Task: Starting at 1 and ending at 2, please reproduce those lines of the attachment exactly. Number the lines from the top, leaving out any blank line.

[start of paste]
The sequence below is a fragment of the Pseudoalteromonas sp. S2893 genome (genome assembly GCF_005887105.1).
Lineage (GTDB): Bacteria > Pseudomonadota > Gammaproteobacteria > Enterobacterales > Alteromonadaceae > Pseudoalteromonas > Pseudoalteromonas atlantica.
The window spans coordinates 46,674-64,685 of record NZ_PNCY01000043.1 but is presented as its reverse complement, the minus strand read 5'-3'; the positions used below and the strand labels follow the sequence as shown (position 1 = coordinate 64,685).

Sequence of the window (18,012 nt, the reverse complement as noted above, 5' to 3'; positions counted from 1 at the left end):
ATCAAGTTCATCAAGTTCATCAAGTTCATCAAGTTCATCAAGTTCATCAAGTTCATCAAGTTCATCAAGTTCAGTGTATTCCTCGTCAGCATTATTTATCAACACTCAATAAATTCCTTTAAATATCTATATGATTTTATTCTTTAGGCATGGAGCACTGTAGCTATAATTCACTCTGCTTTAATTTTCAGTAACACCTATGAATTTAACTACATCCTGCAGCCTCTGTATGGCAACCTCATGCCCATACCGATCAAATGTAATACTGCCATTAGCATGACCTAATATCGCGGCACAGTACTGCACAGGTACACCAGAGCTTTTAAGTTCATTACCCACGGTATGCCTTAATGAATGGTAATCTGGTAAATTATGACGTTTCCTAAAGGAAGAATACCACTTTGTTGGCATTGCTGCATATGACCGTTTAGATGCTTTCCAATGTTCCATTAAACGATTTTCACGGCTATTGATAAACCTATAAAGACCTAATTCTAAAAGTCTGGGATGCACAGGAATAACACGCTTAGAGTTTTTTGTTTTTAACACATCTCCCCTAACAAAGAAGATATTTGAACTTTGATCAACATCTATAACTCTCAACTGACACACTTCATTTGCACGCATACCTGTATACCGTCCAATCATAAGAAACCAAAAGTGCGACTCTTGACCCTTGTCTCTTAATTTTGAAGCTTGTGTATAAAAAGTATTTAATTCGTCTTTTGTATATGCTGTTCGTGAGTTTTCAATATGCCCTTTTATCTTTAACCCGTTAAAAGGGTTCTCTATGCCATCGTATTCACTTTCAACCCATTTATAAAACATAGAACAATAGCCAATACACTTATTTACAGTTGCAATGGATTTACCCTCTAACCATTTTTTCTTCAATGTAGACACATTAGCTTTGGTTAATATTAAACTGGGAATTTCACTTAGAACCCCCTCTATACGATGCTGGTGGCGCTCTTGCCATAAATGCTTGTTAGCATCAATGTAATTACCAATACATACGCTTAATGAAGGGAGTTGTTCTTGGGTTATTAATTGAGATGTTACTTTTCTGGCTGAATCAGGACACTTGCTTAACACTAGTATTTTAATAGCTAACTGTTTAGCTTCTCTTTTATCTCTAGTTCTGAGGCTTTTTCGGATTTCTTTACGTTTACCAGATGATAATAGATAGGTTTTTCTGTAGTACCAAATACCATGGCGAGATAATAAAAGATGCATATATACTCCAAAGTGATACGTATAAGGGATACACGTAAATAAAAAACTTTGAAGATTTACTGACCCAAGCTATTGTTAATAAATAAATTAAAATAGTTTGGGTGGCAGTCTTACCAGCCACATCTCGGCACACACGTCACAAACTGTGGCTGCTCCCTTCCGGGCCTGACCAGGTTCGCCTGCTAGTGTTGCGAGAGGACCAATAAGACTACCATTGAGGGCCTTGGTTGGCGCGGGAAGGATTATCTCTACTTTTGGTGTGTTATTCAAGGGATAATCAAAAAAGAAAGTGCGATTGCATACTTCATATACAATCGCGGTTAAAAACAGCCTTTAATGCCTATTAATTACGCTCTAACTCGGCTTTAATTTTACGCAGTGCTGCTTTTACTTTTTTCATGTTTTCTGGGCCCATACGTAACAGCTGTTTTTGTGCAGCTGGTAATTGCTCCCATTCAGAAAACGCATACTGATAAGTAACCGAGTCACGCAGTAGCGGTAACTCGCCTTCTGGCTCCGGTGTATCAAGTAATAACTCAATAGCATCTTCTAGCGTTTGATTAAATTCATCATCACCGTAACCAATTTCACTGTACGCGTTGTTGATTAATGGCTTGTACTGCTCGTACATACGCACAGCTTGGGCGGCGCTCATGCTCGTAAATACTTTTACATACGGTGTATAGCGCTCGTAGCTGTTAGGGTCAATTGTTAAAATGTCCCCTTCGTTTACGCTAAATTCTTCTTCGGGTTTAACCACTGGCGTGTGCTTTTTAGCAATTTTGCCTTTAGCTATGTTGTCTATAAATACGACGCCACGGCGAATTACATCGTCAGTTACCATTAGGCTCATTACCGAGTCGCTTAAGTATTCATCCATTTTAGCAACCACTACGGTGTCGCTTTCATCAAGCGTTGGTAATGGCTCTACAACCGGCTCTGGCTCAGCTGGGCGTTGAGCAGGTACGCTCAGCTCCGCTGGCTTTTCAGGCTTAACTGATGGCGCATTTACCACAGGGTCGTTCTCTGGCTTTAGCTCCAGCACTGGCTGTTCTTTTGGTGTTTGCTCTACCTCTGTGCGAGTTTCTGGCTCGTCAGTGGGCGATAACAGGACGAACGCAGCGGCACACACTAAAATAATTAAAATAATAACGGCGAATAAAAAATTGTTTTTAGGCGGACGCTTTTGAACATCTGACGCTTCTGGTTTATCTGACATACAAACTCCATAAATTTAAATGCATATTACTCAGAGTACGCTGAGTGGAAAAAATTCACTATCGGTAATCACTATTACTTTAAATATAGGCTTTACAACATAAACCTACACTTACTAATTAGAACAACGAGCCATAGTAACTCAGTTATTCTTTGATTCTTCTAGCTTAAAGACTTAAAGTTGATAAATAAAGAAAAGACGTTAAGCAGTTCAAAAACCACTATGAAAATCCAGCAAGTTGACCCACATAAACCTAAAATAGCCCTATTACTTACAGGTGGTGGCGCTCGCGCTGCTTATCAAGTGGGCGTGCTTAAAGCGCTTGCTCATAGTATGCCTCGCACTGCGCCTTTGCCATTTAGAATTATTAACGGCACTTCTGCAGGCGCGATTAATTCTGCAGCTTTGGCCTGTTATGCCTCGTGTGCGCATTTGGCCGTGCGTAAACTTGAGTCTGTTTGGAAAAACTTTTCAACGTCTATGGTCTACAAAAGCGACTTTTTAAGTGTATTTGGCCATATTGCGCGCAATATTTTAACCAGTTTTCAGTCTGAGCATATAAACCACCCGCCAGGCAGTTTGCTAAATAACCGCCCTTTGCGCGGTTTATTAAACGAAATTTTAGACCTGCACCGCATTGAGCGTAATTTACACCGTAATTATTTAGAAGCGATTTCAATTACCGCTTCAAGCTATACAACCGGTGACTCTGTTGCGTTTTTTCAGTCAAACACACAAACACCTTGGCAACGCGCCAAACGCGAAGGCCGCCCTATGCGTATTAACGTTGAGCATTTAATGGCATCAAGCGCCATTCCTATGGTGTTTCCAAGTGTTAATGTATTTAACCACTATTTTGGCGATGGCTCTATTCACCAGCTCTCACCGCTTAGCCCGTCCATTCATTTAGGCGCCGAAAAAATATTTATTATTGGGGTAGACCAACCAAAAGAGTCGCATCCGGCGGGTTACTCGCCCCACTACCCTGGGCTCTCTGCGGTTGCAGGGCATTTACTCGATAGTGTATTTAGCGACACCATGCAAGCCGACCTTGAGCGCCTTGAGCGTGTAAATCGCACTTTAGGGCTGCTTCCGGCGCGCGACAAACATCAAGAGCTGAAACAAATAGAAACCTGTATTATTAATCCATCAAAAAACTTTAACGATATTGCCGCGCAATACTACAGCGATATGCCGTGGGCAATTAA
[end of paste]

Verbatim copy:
The sequence below is a fragment of the Pseudoalteromonas sp. S2893 genome (genome assembly GCF_005887105.1).
Lineage (GTDB): Bacteria > Pseudomonadota > Gammaproteobacteria > Enterobacterales > Alteromonadaceae > Pseudoalteromonas > Pseudoalteromonas atlantica.